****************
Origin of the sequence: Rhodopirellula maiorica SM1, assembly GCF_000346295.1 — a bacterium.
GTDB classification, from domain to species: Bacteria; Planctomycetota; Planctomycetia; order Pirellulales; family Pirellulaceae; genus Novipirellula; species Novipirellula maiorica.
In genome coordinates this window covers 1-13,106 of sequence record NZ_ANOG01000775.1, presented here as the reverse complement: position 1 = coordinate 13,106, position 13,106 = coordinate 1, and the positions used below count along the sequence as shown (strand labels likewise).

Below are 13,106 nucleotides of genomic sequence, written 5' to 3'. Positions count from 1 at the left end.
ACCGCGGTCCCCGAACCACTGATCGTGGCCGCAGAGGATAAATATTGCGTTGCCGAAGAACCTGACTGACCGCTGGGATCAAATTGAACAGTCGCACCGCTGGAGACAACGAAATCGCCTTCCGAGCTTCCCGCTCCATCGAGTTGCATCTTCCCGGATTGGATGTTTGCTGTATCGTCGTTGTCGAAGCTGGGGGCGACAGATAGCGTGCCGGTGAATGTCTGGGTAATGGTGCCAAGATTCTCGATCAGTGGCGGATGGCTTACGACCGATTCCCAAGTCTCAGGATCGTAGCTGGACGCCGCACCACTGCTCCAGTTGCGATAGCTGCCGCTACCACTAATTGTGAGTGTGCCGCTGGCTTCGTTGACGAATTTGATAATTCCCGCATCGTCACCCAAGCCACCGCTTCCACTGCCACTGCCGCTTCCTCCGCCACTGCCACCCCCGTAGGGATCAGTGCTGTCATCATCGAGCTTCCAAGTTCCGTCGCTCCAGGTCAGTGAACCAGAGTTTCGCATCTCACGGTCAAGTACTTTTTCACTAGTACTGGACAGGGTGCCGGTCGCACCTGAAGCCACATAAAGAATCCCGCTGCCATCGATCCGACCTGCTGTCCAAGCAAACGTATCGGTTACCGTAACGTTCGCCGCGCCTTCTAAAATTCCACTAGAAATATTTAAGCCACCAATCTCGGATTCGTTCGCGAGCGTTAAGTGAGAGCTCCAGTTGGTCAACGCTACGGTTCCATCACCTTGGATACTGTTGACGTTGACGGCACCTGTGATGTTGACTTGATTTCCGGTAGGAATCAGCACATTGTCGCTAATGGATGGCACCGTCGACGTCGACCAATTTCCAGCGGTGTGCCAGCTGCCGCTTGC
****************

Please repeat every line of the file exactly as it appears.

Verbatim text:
Origin of the sequence: Rhodopirellula maiorica SM1, assembly GCF_000346295.1 — a bacterium.
GTDB classification, from domain to species: Bacteria; Planctomycetota; Planctomycetia; order Pirellulales; family Pirellulaceae; genus Novipirellula; species Novipirellula maiorica.
In genome coordinates this window covers 1-13,106 of sequence record NZ_ANOG01000775.1, presented here as the reverse complement: position 1 = coordinate 13,106, position 13,106 = coordinate 1, and the positions used below count along the sequence as shown (strand labels likewise).

Below are 13,106 nucleotides of genomic sequence, written 5' to 3'. Positions count from 1 at the left end.
ACCGCGGTCCCCGAACCACTGATCGTGGCCGCAGAGGATAAATATTGCGTTGCCGAAGAACCTGACTGACCGCTGGGATCAAATTGAACAGTCGCACCGCTGGAGACAACGAAATCGCCTTCCGAGCTTCCCGCTCCATCGAGTTGCATCTTCCCGGATTGGATGTTTGCTGTATCGTCGTTGTCGAAGCTGGGGGCGACAGATAGCGTGCCGGTGAATGTCTGGGTAATGGTGCCAAGATTCTCGATCAGTGGCGGATGGCTTACGACCGATTCCCAAGTCTCAGGATCGTAGCTGGACGCCGCACCACTGCTCCAGTTGCGATAGCTGCCGCTACCACTAATTGTGAGTGTGCCGCTGGCTTCGTTGACGAATTTGATAATTCCCGCATCGTCACCCAAGCCACCGCTTCCACTGCCACTGCCGCTTCCTCCGCCACTGCCACCCCCGTAGGGATCAGTGCTGTCATCATCGAGCTTCCAAGTTCCGTCGCTCCAGGTCAGTGAACCAGAGTTTCGCATCTCACGGTCAAGTACTTTTTCACTAGTACTGGACAGGGTGCCGGTCGCACCTGAAGCCACATAAAGAATCCCGCTGCCATCGATCCGACCTGCTGTCCAAGCAAACGTATCGGTTACCGTAACGTTCGCCGCGCCTTCTAAAATTCCACTAGAAATATTTAAGCCACCAATCTCGGATTCGTTCGCGAGCGTTAAGTGAGAGCTCCAGTTGGTCAACGCTACGGTTCCATCACCTTGGATACTGTTGACGTTGACGGCACCTGTGATGTTGACTTGATTTCCGGTAGGAATCAGCACATTGTCGCTAATGGATGGCACCGTCGACGTCGACCAATTTCCAGCGGTGTGCCAGCTGCCGCTTGC